To bring back the books her mother burned, she is willing to write “again and again until they [are] perfect, unscathed by fire of any kind; the source of the books has not died, it only comes alive again and again in different forms and other segments.” She says that she believes that writing preserves life, is itself an afterlife. In writing about her brother she keeps alive a man who left nothing of his own behind. Then, too, to write about her brother is what she offers him, the consolation she offers herself: she can rest him among the remembered. “And so I wrote about the dead for the dead.” Maybe this is the guilt of the one who got away to make another life, her life, which she knows to be better than the one her brother stayed behind in.
Kincaid spells out in My Brother her view of her writing as an act of compensation for those who haven’t her need or ability to make literature of their experience. Frequently in her memoir, Kincaid’s cunning suppression of her guile uncovers the direct link between her life and her fiction. In addition to protesting the fact of death by recounting her brother’s, My Brother is a portrait of the writer returning to the landscapes of her novels and thinking about her subjects, her characters. To ponder her experience and the place she comes from is for her to confront history. Kincaid’s Antigua has become a place at a standstill. Nothing is made there. Everything must be brought in. Through her gaze the sad, cast-aside place becomes a cosmopolitan’s subject.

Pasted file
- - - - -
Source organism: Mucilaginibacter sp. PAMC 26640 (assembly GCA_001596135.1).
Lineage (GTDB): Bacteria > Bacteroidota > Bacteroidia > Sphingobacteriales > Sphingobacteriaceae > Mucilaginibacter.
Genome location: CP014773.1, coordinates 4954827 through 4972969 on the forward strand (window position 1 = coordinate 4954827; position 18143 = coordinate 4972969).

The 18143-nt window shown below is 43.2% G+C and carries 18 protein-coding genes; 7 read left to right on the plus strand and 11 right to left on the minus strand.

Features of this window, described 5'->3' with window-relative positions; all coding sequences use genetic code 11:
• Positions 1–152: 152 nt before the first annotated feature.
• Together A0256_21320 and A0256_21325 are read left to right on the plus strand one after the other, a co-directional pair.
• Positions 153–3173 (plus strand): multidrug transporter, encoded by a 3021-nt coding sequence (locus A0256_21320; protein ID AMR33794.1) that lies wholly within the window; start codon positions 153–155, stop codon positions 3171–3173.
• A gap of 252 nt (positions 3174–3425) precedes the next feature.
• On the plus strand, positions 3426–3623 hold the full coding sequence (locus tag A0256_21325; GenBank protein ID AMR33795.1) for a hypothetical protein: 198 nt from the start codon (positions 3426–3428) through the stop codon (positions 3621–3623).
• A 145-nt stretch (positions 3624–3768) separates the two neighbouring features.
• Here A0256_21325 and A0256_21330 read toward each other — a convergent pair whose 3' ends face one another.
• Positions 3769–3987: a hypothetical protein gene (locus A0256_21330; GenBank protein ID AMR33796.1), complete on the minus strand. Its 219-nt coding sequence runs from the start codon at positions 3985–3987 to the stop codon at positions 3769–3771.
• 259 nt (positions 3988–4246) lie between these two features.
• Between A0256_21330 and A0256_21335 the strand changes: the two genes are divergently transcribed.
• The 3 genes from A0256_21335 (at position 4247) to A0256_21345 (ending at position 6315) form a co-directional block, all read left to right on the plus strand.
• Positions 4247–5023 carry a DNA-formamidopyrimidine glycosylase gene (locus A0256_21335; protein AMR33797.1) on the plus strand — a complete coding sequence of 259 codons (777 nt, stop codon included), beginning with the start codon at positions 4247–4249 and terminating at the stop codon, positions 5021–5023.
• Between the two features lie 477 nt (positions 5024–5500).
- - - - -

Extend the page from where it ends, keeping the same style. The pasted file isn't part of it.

In her latest novel, Mr. Potter, Kincaid has completed another deal with the past. Someone else gets brought back to the brink of life, reprieved from further decay. In exchange, Kincaid perhaps gets to put a story where there had been none, fill in an absence, locate another piece in the puzzle of the self, and “interrogate” the history of the “ordinarily degraded.” Mr. Potter can be viewed as one of her promised rescues of a burned book like the memoir of her brother dying of AIDS, which points to this novel, stylistically and thematically. We know from My Brother that Kincaid did not grow up with her real father. Often in Mr. Potter, the omniscient narrator moves casually into the first person to repeat that the Mr. Potter whose life she has been describing and whose thoughts she has been speculating about is her father, whom her mother never spoke to after she, seven months pregnant, took his savings hidden in their mattress and ran away from him:
And my mother Annie Victoria Richardson, her hair then, as a young woman of sixteen and then seventeen and then eighteen and then still a young woman at twenty-five when she met Mr. Potter, her hair then was long and black and waved down her back past her shoulders…. How beautiful she was then, I have been told so by her and by other people who knew her then, but not by Mr. Potter, for he never spoke to me of her, he never spoke to me of anything, he never spoke to me at all.